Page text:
Poll your inner circle.
Even if you’re keeping a name quiet, it’s worth divulging it to a few key confidantes whose
taste you admire. Co-workers can be good for this, because they know you well and can be honest without triggering your defensive instinct the way, say, your sister can. And they just might see something you don’t or come up with an association you might not have noticed: “Do you watch This Is Us? It’s all I can think about when I hear the name Randall.”
Think in the future tense.
You’ve probably heard of the senator test: Will a name befit someone of gravitas and
success? But that only works if you favor traditional names, says Wattenberg, and even then it’s hardly a solid test. Just look at Condoleezza Rice. That said, choosing a name with some flexibility can’t hurt. “We named our first daughter Charlotte, but we call her Charlie,” says Maggie S., a mom of two girls in San Francisco. “If she decides at some point that she doesn’t want to have that nickname or prefers to go by something more formal, she can go back to Charlotte.”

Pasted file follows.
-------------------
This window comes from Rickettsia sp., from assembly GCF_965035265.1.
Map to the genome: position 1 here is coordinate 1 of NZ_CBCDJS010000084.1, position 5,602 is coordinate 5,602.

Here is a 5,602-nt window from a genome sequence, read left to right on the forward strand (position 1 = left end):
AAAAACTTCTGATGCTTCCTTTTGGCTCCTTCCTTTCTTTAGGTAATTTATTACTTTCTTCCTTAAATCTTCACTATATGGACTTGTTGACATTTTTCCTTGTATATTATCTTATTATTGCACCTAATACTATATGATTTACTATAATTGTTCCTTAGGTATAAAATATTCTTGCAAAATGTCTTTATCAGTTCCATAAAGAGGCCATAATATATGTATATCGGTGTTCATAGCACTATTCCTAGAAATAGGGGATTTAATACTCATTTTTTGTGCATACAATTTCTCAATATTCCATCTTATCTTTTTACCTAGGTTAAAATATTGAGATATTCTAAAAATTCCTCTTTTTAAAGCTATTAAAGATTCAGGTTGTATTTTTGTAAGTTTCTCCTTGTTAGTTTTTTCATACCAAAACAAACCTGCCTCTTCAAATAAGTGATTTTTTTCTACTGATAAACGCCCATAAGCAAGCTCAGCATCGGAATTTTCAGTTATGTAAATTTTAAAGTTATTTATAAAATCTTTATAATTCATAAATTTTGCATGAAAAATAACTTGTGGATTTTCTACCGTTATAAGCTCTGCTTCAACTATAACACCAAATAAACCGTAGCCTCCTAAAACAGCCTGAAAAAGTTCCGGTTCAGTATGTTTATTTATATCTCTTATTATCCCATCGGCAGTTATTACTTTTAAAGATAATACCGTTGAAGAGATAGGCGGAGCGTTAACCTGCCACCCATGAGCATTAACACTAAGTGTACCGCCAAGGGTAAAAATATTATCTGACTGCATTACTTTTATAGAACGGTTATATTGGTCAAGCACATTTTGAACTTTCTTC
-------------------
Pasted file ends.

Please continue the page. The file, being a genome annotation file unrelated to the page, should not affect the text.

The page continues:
Let go of your dreams (maybe just a little).
If any of these tests reveals a glaring problem with a contender, don’t just ignore it. As a
lifelong Francophile, Marisa K., a mom of two in Los Angeles, had always loved the boy’s
name Loren. But when it came time to name her son, she had to let it go. “Few Americans
would pronounce it in the proper French way (Lor-EN), and I didn’t want him to be made fun of for having a feminine-sounding name,” she says. Dying to raise an athlete or musician? Think twice before saddling your child (who may have no such desire or aptitude) with a name that reflects that, says Moss. It’d be hard to grow up as a tone-deaf Axl or an uncoordinated Beckham.
Turn your attention only to the positive.